That outcome bias probably kept La Russa cushioned with the White Sox for the time being, despite his early tactical mistakes. And, despite the perception the Mercedes incident left that he’d rather burn his players in the public eye than handle real or alleged issues the mature way. (Name one manager who ever invited the other guys to retaliate for a real or alleged rookie mistake.)

What made La Russa a Hall of Famer—his long-time, widely-analysed, widely-discussed ability to think ahead, to know each man on his roster and handle them as individuals without losing the team, his ability to sense and out-think his managerial opponent—was almost eroded by what ESPN’s Buster Olney calls his “own surprising decisions—including, on multiple occasions, to order intentional walks to hitters despite the fact that White Sox pitchers were ahead in the count—fuel[ing] the narrative that La Russa was the wrong manager for the team. La Russa strongly defended his choices, sometimes sounding defensive, but even some of his peers found the two-strike intentional walks indefensible.”

Last year’s White Sox scored a division title under La Russa’s hand. This year’s White Sox were done in by a slow start and rash of injuries neither of which were their skipper’s fault, but two-strike free passes were only a portion of the in-game La Russa decisions that fell under fire.

This was far, far from the years during which La Russa’s handle on matchups, on the thinkings of opposing managers, on handling a bullpen reasonably, made him a Hall of Fame skipper even with the aforesaid head-scratchers. The years that made him the third-winningest-ever major league manager and a four-time Manager of the Year winner.

Issues with his pacemaker finally took La Russa out of the game again at August’s end. But La Russa seems to know his day is done at last. (Formerly, he’d hoped to manage through the end of his contract at next season’s end.) His statement announcing his retirement isolates it:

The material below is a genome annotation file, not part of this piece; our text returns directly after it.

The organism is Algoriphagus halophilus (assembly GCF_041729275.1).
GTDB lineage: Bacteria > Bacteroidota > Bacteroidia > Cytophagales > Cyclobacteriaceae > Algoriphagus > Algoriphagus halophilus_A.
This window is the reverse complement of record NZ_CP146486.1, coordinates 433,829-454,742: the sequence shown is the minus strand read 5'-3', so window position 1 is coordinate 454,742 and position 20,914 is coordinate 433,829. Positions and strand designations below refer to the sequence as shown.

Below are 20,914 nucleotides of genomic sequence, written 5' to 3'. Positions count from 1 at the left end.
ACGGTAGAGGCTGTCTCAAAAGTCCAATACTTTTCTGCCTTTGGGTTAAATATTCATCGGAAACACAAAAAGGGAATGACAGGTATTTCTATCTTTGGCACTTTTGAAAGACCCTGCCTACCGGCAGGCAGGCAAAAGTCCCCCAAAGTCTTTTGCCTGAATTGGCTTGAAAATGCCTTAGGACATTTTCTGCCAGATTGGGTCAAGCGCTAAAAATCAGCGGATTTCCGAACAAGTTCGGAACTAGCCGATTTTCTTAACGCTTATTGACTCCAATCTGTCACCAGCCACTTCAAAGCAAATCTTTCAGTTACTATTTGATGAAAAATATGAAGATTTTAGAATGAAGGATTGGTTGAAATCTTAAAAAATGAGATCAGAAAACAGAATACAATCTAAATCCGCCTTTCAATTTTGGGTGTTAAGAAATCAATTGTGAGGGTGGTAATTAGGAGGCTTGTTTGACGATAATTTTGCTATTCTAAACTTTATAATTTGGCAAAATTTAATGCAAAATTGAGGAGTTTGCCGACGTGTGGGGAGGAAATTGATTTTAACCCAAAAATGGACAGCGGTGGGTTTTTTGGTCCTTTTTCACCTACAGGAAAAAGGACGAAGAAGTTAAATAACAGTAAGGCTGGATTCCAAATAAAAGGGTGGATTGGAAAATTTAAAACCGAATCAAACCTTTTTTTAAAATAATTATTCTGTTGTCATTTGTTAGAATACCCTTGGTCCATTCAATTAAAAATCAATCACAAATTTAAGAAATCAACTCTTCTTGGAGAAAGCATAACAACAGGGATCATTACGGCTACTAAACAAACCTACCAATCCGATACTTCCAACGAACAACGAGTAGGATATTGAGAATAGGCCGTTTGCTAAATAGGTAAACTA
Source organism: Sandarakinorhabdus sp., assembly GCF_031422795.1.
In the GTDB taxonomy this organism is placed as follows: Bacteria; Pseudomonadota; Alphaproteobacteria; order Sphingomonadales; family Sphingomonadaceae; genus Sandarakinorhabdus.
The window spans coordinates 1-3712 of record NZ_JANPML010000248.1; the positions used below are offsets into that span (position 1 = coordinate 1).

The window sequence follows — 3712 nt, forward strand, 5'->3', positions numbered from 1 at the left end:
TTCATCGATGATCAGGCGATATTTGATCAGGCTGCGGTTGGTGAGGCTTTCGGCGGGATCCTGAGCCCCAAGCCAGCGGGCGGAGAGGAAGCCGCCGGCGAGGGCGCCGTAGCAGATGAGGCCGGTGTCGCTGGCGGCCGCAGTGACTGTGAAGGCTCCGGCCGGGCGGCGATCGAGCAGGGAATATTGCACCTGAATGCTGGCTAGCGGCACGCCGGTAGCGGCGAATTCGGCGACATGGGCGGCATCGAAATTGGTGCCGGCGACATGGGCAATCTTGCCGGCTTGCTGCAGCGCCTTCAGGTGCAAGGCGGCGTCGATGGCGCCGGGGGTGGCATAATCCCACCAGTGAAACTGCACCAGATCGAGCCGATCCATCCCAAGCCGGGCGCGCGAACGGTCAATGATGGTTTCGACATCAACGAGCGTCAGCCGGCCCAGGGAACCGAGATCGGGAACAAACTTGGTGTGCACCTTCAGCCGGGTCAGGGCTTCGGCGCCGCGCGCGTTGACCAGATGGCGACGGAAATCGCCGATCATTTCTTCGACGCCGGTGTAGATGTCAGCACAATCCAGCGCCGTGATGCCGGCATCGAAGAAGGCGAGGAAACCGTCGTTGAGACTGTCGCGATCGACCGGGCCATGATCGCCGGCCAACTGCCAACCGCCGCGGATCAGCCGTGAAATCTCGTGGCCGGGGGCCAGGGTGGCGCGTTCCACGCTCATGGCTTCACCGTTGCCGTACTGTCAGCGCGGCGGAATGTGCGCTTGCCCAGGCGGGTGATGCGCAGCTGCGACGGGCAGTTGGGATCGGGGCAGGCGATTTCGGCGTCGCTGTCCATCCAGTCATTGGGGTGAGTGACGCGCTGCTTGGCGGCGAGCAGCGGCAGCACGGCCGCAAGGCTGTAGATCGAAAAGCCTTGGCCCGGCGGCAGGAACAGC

Our team’s record this season is the final reality. It is an unacceptable disappointment. There were some pluses, but too many minuses. In the major leagues, you either do or you don’t. Explanations come across as excuses. Respect and trust demand accountability, and during my managerial career, I understood that the ultimate responsibility for each minus belongs to the manager. I was hired to provide positive, difference-making leadership and support. Our record is proof. I did not do my job.

As daring as it was for La Russa to come out of retirement for a final try, never mind that nobody in baseball but Reinsdorf clamoured for it, it’s admirable that he leaves holding himself to the very accountability he describes. We can think of times and places when it wasn’t so, of course. But maybe La Russa, too, isn’t quite too old to learn.

What really kept Maris from Cooperstown?

Roger Maris

Roger Maris in the Yankee clubhouse, 30 September 1961—the day before he swung his way into history.

Bad enough when I spot those in the baseball press I don’t know personally but perpetuate mythology over factuality. But now my editor at the Internet Baseball Writers Association of America’s Here’s the Pitch newsletter, a man who’s become a friend in the bargain, does it.